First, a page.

....dinner, I mean.  We're having Jo and Dave up, with their friend, Dorene; Lauren is joining us because she was getting her hair done today by the one and only Annetta, and lo and behold, she showed up with Dudley.  And then Bekah called and said she and Shawn were bringing HIS dog along as well, when they joined us.  That makes THREE dogs in the house.  Sigh.  I think that Revelation 22:15a will be the memory work for the evening:  "Outside are the dogs..."

Four Years Today...

...wow.  Happy anniversary, Dean and Lew!

New Lutheran Quote of the Day

Paul therefore urges us to use our worries as a God-given catalyst for daily thanksgiving and prayer.  That's how God's grace turns us into people who practice the art of daily prayer. -- Dr. John Kleinig, *Grace Upon Grace* p. 181.

Old Lutheran Quote of the Day

As widely as that assembly of the baptized extends, so widely also extends the catholic church of the called.  -- Blessed Johann Gerhard, *On the Church* p. 95.

Patristic Quote of the Day

Just as the hunter hides his traps, or an ambush of soldiers camouflages itself, so these questioners spew forth elaborately constructed inquiries, not really hoping to learn anything useful from them, because unless you agree with them and give them the answer they want, they imagine that they are fully entitled to stir up a raging controversy.  -- St. Basil the Great (On the Holy Spirit, par. 1)

A Baptismal Hymn

sung by Scott and Cindi this past Sunday:

I had approached this week...

...with a bit of fear and trepidation.  You see, Joanie is on vacation this week, and I was afraid the Copier knew it.  It ALWAYS seems to know when I'm on my own and decides to show me what an idiot I am.  But I don't think it realized she was gone this week.  I spoke nicely to it and it behaved itself - bulletins are finished, folded, stapled and in church and sermon copies are run off.  And the machine didn't hiccup one single time.  No one tell it Joanie isn't around, though.  I still have to run off Sunday's Bible Class...

03 August 2011

A Lutheran Extravaganza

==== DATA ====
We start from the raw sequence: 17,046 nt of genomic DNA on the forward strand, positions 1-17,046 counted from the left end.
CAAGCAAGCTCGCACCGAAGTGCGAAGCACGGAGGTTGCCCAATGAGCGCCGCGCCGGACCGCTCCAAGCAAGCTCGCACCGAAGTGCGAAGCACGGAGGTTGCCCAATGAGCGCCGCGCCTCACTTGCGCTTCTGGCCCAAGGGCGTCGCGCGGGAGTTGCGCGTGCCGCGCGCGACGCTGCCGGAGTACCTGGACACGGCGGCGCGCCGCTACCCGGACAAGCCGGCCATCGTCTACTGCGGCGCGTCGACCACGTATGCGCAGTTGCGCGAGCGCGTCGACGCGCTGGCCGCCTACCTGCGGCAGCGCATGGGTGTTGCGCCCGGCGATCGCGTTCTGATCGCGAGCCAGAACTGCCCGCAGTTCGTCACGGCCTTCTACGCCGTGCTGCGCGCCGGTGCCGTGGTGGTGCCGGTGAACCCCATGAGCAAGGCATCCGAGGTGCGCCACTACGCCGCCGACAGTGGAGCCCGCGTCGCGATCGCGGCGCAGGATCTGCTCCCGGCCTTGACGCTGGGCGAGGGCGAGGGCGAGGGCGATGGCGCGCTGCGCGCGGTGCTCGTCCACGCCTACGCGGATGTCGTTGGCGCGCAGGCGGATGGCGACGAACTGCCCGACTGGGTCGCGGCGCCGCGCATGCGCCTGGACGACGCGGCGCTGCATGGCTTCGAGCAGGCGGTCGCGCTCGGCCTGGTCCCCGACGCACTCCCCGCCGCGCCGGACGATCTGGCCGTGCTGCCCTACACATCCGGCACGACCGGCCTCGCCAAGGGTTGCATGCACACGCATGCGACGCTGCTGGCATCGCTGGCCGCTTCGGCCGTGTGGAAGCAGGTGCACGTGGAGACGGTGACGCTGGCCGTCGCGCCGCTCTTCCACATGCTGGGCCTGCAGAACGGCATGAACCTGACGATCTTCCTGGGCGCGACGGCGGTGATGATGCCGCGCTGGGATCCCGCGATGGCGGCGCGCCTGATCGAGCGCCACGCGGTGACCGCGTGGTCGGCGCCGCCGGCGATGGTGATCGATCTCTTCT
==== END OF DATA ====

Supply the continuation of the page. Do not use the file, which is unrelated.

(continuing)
in music can easily be yours!  Heirs of the Reformation, Evening and Morning, Hymns of Comfort and Peace, Martin Luther:  Hymns, Ballads, Chants Truth.  I love listening to these wonderful recordings that sing our faith down deep to the heart.  Thought you might enjoy them as well.  If you've not checked out this wonderful music, you should!

Delightful afternoon visit

with the Juhls - we don't get to see them often enough! Pr. Dave, Becky, Catherine, Matthew, and Christopher.

I always forget

how great Apology IV is.  Right now, if you're following the reading plan in the Treasury, we're in the middle of that tremendous and comforting article.  A few gems we've been treated to of late:

Likewise the faith of which we speak exists in repentance.  I mean that faith is conceive in the terrors of conscience, which feels God's wrath against our sins and seeks forgiveness of sins, seeks to be freed from sin.

Such faith does not remain in those who obey their desires, neither does it dwell with mortal sin.

For in this life we cannot satisfy the Law, because the sinful nature does not stop bringing forth evil inclination and desire, even though the Spirit in us resists them.

Faith alone looks upon the promise.  It knows that because of the promise, it is absolutely certain that God forgives, because Christ did not die in vain.

The woman came with the opinion that forgiveness of sins should be sought in Christ.  This worship is the highest worship of Christ.  She could think nothing greater about Christ.  To seek forgiveness of sins from Him was truly to acknowledge the Messiah.  To think of Christ this way, to worship Him this way, to embrace Him this way, is truly to believe.

New Lutheran Quote of the Day

Our daily troubles and needs, no matter how small or large, are meant to stimulate prayer. -- Dr. John Kleinig, *Grace upon Grace* p. 181

Old Lutheran Quote of the Day

We do urge a careful distinction between venial and mortal sins in our churches. -- Blessed Johann Gerhard, *On the Church* p. 80.

Patristic Quote of the Day

There is certainly no lack of nowadays of people who delight in asking endless questions just to have something to babble about, but it is difficult to find someone who loves truth in his soul, who seeks the truth as medicine for his ignorance.  --St. Basil the Great, On the Holy Spirit, par. 1.

Commemoration of Sts. Joanna, Mary, and Salome, Myrrhbearers

Today our Synod commemorates the Myrrbearing women.  From the Treasury and our website:

Known in some traditions as “the faithful women,” the visit of these three persons and other women to the tomb of Jesus on the first Easter morning is noted in the Gospel records of Matthew (28:1), Mark (16:1), and Luke (24:10). Joanna was the wife of Cuza, a steward in Herod's household (Lk. 8:3). Mary, the mother of James (the son of Alphaeus), was another of the women who faithfully provided care for Jesus and His disciples from the time of His Galilean ministry through His burial after the crucifixion. Salome, the mother of the sons of Zebedee (Mt. 27:56), joined with the women both at the cross and in the bringing of the spices to the garden tomb. These “faithful women” have been honored in the church through the centuries as examples of humble and devoted service to the Lord.

Chemnitz wrote of them:  "But God exalts them by revealing to them the resurrection of His Son, which is an excellent article of our faith.  Indeed, He even sends them to the apostles to share the message of Christ's resurrection with them, so that they becomes, as the ancients say, like "apostles to the apostles."  (Treasury for Aug. 3)